Immigrant detainees who were denied minimum wage awarded millions in back pay by jury

Immigrant detainees who were denied minimum wage awarded millions in back pay by jury
Ted S. Warren/AP

A jury in Washington state awarded $17.3 million in back pay to immigrants who were denied the minimum wage while working at a detention center, according to Adam Berger, an attorney representing the detainees.

The immigrants who would be eligible for the award, which was announced Friday, worked at the Northwest ICE Processing Center in Tacoma since 2014. The GEO Group, a Florida-based company that runs the for-profit facility, could appeal, meaning the money won’t be distributed until that’s resolved.

“It’s important on a number of grounds. It’s the first case in the country where a judge or jury has found that detained immigrants working at privately owned facilities are entitled to be paid minimum wage or a fair wage for their labor in keeping the facilities running,” said Berger, who works at the firm Schroeter Goldmark & Bender.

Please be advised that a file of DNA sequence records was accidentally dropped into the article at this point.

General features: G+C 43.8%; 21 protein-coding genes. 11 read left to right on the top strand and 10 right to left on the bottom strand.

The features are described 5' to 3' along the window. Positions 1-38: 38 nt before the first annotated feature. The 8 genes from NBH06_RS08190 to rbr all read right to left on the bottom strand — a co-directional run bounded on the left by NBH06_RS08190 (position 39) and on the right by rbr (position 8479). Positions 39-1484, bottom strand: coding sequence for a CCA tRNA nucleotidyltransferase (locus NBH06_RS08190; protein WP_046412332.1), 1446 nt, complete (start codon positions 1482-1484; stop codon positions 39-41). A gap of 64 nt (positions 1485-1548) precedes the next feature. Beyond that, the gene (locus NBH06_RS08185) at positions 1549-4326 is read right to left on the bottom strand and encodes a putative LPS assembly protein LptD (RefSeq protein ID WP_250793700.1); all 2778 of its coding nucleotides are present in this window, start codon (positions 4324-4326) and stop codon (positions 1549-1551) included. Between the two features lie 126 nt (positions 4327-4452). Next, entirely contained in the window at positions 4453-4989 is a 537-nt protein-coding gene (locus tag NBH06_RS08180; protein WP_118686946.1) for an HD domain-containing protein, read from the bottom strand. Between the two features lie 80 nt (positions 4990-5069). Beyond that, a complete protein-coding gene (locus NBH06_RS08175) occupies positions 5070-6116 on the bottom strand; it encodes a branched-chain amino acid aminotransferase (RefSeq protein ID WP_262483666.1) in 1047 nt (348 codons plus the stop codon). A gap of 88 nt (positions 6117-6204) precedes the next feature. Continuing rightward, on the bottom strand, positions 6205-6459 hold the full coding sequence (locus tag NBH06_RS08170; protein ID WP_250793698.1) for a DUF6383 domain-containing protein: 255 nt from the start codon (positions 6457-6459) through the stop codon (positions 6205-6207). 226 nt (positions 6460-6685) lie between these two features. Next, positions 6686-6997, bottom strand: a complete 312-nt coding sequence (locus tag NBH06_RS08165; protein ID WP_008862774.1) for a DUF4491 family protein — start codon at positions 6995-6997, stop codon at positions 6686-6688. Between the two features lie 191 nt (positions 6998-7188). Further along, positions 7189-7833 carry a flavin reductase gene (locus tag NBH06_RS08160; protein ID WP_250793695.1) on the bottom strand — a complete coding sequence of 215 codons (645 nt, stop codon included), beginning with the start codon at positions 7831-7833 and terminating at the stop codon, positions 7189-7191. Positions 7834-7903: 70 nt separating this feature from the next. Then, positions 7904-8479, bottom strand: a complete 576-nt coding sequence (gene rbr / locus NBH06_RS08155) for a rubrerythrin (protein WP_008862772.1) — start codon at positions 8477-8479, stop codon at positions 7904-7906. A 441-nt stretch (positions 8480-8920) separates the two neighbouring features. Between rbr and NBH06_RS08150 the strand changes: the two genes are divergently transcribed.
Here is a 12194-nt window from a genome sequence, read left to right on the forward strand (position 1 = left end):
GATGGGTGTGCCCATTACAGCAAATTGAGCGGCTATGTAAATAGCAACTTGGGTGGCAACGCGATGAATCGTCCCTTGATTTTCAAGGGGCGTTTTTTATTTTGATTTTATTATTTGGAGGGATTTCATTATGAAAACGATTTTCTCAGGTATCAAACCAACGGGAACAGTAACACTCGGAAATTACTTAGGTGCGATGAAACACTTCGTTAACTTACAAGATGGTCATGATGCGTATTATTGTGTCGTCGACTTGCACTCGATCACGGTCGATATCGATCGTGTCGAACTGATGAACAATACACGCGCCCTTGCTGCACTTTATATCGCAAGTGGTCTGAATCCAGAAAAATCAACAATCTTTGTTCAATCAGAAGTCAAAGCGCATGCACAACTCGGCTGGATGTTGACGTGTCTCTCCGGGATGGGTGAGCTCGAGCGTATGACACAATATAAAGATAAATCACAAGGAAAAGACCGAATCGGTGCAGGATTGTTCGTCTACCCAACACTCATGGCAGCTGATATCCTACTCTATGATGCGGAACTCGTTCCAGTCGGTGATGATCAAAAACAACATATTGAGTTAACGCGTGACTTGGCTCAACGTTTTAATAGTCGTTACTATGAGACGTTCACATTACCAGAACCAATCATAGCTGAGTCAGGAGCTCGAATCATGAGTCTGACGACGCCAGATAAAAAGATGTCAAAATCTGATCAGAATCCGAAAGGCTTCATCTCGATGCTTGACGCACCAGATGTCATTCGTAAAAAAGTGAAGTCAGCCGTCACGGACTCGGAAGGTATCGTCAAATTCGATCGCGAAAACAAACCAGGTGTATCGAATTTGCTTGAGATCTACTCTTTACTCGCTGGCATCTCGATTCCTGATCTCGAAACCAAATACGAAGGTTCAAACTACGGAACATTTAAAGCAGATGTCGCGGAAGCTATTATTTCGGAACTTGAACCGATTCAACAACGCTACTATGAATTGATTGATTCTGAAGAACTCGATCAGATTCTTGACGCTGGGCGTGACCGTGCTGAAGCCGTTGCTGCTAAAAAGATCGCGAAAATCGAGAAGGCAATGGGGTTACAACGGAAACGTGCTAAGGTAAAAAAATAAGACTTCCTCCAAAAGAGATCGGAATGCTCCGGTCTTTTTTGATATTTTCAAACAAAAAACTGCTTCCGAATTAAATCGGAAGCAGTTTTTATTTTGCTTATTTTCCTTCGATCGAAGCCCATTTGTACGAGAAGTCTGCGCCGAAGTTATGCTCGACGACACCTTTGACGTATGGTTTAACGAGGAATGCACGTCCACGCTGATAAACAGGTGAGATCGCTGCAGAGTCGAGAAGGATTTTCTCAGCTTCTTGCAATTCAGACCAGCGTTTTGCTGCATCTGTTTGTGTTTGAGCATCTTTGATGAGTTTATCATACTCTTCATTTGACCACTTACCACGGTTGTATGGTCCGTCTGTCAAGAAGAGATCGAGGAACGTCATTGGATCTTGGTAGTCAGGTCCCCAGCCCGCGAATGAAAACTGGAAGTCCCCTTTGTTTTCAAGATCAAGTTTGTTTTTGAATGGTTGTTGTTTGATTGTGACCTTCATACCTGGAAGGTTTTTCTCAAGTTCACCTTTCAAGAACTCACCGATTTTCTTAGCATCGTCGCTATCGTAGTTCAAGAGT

Earlier this week, the same jury found The GEO Group violated Washington state’s minimum wage of $13.69 per hour when it paid detainees only $1 per day for performing tasks within the detention facility, like preparing and serving food and running laundry services.

More than 10,000 detainees would be eligible for the award money. Immigrants are held at the facility while their immigration status is being determined, Berger said.

Washington Attorney General Bob Ferguson, a Democrat who filed the lawsuit against The GEO Group in 2017, sharply criticized the company in a statement earlier this week.

“This multi-billion-dollar corporation illegally exploited the people it detains to line its own pockets,” Ferguson said.

CNN has reached out to The GEO Group for comment.

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